A USA Today exclusive revealed the truth behind Donald Trump’s so-called business acumen—the alleged billionaire has faced over 3,500 lawsuits during the past 30 years because he has not paid workers and businesses he hired.
Trump has failed to pay a myriad of employees, including waiters, hourly-workers, real estate brokers, painters, plumbers, carpenters, and most ironically, law firms who have represented him during these various lawsuits.
According to USA Today, he has been accused of violating the Fair Labor Standards Act over 24 times, refusing to pay workers overtime wages and the minimum wage.
It’s not just the payment that Trump has deprived these workers of; he has often caused entire small businesses to collapse. As USA Today points out, “The actions in total paint a portrait of Trump’s sprawling organization frequently failing to pay small businesses and individuals, then sometimes tying them up in court and other negotiations for years… Some just give up the fight, or settle for less; some have ended up in bankruptcy or out of business altogether.”
These occurrences are not just from his past. Just recently, Trump was sued for not paying waiters at his Miami golf resort for overtime, and there are similar cases ongoing in California and New York.
Trump clearly treats his workers terribly, which makes it all the more absurd that he is praised for his strong economic message and promises to bring back American jobs. Trump has comically claimed that, “No matter who you are, we're going to protect your job, because let me tell you, our jobs are being stripped from our country like we're babies.”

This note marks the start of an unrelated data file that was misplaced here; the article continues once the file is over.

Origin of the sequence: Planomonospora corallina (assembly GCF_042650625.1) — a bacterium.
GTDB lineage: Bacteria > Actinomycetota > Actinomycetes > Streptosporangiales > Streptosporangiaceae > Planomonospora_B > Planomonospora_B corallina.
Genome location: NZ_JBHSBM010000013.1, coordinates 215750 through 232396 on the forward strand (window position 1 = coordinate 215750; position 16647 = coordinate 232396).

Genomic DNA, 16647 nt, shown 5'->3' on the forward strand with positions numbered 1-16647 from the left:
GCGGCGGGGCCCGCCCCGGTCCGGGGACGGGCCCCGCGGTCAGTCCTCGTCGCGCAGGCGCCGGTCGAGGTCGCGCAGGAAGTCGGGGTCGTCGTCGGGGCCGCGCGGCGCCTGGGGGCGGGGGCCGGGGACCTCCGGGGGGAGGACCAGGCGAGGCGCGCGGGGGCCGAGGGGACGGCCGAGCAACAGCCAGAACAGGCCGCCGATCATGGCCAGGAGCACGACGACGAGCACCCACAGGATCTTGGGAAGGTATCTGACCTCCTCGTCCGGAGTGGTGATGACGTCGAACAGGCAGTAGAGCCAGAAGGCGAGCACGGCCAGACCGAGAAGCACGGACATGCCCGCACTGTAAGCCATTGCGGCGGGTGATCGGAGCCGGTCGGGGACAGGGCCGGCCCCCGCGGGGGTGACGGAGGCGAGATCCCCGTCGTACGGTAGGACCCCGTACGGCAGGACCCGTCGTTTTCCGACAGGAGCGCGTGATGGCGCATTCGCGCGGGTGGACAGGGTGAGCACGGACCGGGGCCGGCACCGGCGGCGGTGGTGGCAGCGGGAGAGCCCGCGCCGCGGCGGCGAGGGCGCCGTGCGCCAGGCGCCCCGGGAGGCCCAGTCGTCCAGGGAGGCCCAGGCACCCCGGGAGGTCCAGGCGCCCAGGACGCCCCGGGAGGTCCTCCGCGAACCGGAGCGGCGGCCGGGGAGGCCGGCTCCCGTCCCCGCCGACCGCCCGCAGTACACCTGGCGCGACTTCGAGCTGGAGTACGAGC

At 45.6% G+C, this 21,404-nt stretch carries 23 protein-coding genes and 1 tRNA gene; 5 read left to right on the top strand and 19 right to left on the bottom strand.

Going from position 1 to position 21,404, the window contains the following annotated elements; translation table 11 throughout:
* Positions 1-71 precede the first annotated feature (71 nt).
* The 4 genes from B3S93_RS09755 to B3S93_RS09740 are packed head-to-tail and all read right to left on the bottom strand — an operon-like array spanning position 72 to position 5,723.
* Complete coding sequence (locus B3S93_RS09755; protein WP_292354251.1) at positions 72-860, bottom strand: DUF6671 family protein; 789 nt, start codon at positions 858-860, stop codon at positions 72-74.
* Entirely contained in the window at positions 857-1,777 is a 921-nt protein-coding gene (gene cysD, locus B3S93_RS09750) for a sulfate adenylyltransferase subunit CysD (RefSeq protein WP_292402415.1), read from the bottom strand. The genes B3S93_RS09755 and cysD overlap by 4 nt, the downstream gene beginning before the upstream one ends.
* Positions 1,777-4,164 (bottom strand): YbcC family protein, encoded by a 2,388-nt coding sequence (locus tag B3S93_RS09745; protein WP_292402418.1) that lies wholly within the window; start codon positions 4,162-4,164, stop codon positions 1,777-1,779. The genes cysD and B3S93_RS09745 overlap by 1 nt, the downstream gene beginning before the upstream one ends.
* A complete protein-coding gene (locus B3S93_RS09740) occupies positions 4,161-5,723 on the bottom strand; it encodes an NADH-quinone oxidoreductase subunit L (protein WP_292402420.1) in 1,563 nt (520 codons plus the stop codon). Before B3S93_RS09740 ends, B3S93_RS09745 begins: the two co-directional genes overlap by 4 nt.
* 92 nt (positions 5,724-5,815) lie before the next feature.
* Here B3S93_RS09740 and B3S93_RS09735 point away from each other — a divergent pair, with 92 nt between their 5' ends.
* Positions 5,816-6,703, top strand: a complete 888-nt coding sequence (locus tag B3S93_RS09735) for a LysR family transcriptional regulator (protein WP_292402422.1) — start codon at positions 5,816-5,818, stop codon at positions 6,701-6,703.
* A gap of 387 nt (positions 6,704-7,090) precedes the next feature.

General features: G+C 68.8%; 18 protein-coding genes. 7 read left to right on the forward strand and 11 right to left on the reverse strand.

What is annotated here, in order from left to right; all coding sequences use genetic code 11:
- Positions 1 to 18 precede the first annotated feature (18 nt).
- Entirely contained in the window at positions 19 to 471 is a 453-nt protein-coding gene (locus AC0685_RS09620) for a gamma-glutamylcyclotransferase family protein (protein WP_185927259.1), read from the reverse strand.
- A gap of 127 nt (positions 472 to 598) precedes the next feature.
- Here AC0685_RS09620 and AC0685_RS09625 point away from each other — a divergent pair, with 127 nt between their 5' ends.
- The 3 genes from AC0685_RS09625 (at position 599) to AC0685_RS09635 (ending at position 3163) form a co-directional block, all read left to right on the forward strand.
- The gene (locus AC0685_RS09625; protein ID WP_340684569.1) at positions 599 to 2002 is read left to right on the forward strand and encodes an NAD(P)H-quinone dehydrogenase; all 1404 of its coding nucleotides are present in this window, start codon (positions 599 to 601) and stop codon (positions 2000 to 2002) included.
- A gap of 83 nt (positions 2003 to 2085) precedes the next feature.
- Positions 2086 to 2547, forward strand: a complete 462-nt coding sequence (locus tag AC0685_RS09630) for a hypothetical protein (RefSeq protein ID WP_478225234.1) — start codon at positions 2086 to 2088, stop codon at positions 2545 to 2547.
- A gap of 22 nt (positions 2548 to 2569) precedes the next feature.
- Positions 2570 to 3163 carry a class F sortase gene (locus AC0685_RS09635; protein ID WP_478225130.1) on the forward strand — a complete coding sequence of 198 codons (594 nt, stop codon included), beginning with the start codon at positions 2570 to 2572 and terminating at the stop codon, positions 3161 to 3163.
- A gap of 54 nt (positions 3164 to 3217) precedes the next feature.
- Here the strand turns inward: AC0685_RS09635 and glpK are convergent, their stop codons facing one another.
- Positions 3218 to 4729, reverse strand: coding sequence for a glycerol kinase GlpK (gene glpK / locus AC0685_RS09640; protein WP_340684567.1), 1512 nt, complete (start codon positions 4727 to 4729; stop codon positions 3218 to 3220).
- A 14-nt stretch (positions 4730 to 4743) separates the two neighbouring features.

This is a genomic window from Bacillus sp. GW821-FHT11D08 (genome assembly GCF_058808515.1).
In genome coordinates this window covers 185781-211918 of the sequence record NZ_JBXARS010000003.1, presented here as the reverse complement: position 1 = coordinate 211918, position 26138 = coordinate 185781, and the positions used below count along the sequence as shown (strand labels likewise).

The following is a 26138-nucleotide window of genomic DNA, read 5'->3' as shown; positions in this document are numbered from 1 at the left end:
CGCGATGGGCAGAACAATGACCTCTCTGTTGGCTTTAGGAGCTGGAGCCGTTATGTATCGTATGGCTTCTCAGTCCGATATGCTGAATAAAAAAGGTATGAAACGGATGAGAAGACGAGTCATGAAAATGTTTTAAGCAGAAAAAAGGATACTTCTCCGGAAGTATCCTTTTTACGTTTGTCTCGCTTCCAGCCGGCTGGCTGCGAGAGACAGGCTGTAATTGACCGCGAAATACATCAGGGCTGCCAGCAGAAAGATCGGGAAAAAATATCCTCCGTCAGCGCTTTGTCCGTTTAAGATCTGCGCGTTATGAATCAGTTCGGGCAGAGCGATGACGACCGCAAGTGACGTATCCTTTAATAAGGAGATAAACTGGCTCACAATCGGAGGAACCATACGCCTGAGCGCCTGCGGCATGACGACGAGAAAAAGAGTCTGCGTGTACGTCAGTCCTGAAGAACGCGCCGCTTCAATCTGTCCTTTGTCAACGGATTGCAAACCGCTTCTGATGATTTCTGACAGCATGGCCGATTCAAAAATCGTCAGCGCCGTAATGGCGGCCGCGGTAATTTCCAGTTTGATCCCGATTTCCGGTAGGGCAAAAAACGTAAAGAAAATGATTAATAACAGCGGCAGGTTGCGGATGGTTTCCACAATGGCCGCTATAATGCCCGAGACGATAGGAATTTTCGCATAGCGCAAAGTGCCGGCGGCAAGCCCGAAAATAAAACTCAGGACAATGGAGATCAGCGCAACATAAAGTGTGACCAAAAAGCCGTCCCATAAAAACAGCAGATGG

Trump would be unbelievably incompetent in helping protect American jobs.
The qualities of Trump as a businessman have often been called into question, and he has been exposed as a fraud in numerous ways—not only is his alleged $10 billion net worth not close to what he is really worth, but he has bankrupted four businesses and his yearly income may be less than $500,000 a year.
Trump defended the lawsuits vaguely, as he usually does: “Let’s say that they do a job that’s not good, or a job that they didn’t finish, or a job that was way late. I’ll deduct from their contract, absolutely. That’s what the country should be doing.”
He later backtracked, claiming he paid workers fairly, but the 3,500 lawsuits suggest otherwise.
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